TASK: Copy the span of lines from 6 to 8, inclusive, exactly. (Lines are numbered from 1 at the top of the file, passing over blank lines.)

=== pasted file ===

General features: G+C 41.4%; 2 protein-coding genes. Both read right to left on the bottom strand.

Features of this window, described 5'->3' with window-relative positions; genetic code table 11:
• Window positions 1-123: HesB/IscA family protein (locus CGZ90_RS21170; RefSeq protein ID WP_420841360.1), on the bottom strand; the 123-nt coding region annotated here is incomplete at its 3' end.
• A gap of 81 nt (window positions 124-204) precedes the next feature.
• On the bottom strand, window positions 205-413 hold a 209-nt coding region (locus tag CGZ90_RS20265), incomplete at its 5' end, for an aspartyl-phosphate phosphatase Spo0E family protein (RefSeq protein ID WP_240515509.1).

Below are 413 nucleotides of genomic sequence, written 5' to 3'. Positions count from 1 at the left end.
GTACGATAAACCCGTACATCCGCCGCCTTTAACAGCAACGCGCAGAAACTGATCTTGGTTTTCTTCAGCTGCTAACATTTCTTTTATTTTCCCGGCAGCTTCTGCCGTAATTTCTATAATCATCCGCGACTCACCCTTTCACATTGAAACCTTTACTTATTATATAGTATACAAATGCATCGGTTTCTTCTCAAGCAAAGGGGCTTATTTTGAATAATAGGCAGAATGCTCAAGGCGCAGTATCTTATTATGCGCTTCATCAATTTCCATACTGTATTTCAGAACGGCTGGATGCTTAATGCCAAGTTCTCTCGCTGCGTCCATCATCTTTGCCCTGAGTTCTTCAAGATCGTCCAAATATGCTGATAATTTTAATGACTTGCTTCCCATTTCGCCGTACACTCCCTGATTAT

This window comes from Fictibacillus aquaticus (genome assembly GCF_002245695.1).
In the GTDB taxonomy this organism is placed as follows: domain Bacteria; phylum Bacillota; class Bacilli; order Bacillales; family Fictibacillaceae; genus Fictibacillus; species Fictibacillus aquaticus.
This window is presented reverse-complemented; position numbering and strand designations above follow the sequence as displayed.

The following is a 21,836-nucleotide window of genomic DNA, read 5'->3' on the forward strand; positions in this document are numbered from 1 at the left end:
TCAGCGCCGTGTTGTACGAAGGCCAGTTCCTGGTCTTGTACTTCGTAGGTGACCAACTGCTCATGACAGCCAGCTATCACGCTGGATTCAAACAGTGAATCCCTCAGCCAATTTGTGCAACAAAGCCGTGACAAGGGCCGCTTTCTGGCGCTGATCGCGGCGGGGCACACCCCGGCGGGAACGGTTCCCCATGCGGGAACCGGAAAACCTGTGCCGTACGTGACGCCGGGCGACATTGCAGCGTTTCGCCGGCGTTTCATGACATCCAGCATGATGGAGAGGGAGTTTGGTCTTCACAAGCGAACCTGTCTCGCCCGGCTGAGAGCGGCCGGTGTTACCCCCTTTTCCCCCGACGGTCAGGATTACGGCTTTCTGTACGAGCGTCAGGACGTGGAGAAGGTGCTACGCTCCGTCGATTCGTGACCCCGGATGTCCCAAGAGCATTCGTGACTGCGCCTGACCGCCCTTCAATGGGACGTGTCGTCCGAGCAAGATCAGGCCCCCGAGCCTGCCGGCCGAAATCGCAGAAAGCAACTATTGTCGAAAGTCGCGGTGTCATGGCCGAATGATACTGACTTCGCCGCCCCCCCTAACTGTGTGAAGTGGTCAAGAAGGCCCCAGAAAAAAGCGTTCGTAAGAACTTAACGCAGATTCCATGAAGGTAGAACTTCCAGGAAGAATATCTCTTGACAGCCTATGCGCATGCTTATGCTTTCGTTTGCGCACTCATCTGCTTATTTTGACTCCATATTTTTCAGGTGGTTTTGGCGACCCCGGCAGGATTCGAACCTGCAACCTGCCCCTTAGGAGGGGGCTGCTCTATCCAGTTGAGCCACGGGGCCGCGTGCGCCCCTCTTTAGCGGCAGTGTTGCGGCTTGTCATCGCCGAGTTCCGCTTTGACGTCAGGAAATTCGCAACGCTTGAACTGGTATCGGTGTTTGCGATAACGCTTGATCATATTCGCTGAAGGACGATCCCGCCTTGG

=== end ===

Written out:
Below are 413 nucleotides of genomic sequence, written 5' to 3'. Positions count from 1 at the left end.
GTACGATAAACCCGTACATCCGCCGCCTTTAACAGCAACGCGCAGAAACTGATCTTGGTTTTCTTCAGCTGCTAACATTTCTTTTATTTTCCCGGCAGCTTCTGCCGTAATTTCTATAATCATCCGCGACTCACCCTTTCACATTGAAACCTTTACTTATTATATAGTATACAAATGCATCGGTTTCTTCTCAAGCAAAGGGGCTTATTTTGAATAATAGGCAGAATGCTCAAGGCGCAGTATCTTATTATGCGCTTCATCAATTTCCATACTGTATTTCAGAACGGCTGGATGCTTAATGCCAAGTTCTCTCGCTGCGTCCATCATCTTTGCCCTGAGTTCTTCAAGATCGTCCAAATATGCTGATAATTTTAATGACTTGCTTCCCATTTCGCCGTACACTCCCTGATTAT

This window comes from Fictibacillus aquaticus (genome assembly GCF_002245695.1).